Bucky Gleason: Sabres are best examined through wide lens - The Buffalo News
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Bucky Gleason: Sabres are best examined through wide lens

One great pleasure of taking vacation time, other than drinking cold beverages without the pressure of writing the next day, of course, is watching sports from a distance. That probably sounds odd to some people. The whole idea of sports writing is bringing people closer to the action, not widening the gap.

But sometimes it's healthy to get away and enjoy the view from afar without meeting demands for opinions in 140 characters or less or providing insta-reads every time some Buffalo sports figure scratches his … nose. You come back with your batteries recharged and a different, often better, perspective.

For about 10 days, I effectively unplugged from Buffalo sports while watching my younger boys play summer baseball. When other parents asked for my opinion about the Sabres' trade last week with Minnesota, I politely raised my hand and asked them to get back to me sometime after July 3. I was on vacation.

All they wanted was an immediate evaluation – "Real quick, who won the deal?" they would say – hoping I would say "Buffalo" and provide them with some semblance of comfort. It's the nature of most fans. They tend to view transactions individually with the idea enough W's in the front office means more W's in the standings.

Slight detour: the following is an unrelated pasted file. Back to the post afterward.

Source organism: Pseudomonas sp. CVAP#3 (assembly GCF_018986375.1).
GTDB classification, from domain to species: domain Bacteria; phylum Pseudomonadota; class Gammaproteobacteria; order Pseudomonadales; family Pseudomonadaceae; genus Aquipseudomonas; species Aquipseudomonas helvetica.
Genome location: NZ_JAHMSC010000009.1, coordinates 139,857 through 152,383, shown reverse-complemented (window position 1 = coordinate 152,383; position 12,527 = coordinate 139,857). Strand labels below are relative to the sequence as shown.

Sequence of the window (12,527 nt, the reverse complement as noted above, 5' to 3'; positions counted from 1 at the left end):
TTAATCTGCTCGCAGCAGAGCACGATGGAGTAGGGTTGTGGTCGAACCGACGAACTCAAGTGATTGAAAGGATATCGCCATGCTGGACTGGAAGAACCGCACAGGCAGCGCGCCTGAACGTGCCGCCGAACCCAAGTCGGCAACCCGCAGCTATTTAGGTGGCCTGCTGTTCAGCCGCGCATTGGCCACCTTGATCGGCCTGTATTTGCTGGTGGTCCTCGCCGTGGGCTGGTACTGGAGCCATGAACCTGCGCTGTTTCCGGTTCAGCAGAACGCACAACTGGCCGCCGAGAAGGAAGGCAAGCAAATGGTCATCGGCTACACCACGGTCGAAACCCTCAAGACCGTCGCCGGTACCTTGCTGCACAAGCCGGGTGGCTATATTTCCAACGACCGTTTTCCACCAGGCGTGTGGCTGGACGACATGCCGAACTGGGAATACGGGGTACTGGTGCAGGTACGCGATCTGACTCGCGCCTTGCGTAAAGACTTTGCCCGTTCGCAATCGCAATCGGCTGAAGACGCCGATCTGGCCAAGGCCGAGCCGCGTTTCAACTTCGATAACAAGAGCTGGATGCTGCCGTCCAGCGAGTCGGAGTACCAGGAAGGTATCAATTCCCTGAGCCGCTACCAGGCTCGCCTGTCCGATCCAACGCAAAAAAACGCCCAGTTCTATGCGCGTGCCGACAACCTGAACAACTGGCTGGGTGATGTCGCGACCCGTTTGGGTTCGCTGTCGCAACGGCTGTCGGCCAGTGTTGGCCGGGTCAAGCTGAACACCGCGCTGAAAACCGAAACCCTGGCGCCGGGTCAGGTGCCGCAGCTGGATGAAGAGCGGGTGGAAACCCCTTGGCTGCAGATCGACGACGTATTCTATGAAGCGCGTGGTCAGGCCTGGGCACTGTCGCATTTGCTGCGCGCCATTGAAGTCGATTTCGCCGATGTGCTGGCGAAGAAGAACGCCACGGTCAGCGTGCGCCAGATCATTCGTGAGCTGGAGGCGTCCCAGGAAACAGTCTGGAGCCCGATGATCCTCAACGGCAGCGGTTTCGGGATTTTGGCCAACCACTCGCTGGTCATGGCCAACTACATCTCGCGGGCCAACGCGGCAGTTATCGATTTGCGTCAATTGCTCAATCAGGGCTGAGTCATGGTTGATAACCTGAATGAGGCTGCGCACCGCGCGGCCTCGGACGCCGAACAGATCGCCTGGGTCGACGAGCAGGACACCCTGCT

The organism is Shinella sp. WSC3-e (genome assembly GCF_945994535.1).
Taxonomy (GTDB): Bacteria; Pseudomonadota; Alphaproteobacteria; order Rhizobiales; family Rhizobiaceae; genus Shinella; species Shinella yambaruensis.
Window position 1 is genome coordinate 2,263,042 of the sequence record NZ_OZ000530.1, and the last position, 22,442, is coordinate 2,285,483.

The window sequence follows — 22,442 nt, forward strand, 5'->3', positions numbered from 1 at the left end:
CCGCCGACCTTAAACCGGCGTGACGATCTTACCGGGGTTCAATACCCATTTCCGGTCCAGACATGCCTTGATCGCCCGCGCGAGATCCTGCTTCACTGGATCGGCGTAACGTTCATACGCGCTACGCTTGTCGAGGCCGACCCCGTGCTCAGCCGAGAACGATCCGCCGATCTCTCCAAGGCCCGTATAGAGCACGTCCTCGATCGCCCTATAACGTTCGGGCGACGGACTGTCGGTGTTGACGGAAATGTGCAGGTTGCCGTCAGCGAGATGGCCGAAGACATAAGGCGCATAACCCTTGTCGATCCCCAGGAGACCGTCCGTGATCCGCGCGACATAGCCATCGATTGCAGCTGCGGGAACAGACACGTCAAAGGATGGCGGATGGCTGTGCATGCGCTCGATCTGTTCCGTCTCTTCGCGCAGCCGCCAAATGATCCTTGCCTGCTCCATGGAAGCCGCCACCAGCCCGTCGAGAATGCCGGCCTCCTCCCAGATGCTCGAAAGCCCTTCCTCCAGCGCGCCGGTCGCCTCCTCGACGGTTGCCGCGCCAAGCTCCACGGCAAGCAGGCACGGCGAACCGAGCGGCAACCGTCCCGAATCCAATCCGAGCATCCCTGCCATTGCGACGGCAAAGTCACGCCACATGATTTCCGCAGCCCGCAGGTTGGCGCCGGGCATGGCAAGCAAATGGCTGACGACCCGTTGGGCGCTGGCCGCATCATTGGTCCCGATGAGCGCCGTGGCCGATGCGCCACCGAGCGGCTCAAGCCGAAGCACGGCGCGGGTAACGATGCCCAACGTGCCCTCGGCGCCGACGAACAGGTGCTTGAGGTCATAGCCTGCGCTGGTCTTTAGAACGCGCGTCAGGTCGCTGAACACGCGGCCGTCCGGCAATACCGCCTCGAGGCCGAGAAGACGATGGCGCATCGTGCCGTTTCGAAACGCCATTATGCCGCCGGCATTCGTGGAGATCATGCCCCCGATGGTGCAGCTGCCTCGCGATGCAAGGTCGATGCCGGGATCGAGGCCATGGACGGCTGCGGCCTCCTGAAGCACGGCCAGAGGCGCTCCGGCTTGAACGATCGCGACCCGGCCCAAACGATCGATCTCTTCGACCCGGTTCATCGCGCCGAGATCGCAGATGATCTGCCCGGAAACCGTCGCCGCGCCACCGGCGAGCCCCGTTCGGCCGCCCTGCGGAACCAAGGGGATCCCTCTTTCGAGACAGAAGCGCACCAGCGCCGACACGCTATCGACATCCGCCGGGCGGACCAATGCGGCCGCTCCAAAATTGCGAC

That's true, but only to a degree. People often suggest building a team is like putting together a puzzle, finding certain pieces that snap into place to complete the big picture. But that usually applies to established teams like Pittsburgh, Washington, Chicago and Anaheim, among others.

For Jason Botterill, it's not that simple. He's not putting together a puzzle. His challenge is crocheting an afghan in which each stitch is interwoven into the next, carefully providing strength and security in a tedious and methodical process.

As it stands now, he's staring at a giant ball of yarn.

Darcy Regier tried buying a fancy comforter in the early days of the Pegula ownership, but he wound up starting the entire bed on fire. Tim Murray tried patching together tattered pieces but aimlessly zig-zagged around without any real vision. Botterill must be resisting the urge to pull the string on the whole thing and starting over.

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Buffalo fans don't want to hear as much, but the Sabres aren't just few players away from becoming a playoff contender. Botterill is in the process of revamping two teams, Buffalo and Rochester, salvaging whatever he can from assets he inherited and practically starting from scratch under a rookie coach.

With that in mind, the four-player swap that sent Tyler Ennis and Marcus Foligno to Minnesota for Marco Scandella and Jason Pominville was one move – one stitch in the Sabres blanket, if you will – among many that are needed for the Sabres to take shape. The trade could benefit both teams. It may not help either.

For the Sabres, the trade was mostly about Scandella. They were desperate for a top-four defenseman, and he fills that need under current roster conditions. Some project him as a top-two guy who can play with Rasmus Ristolainen. It could be the case in the short term, and perhaps he'll prove as much over time.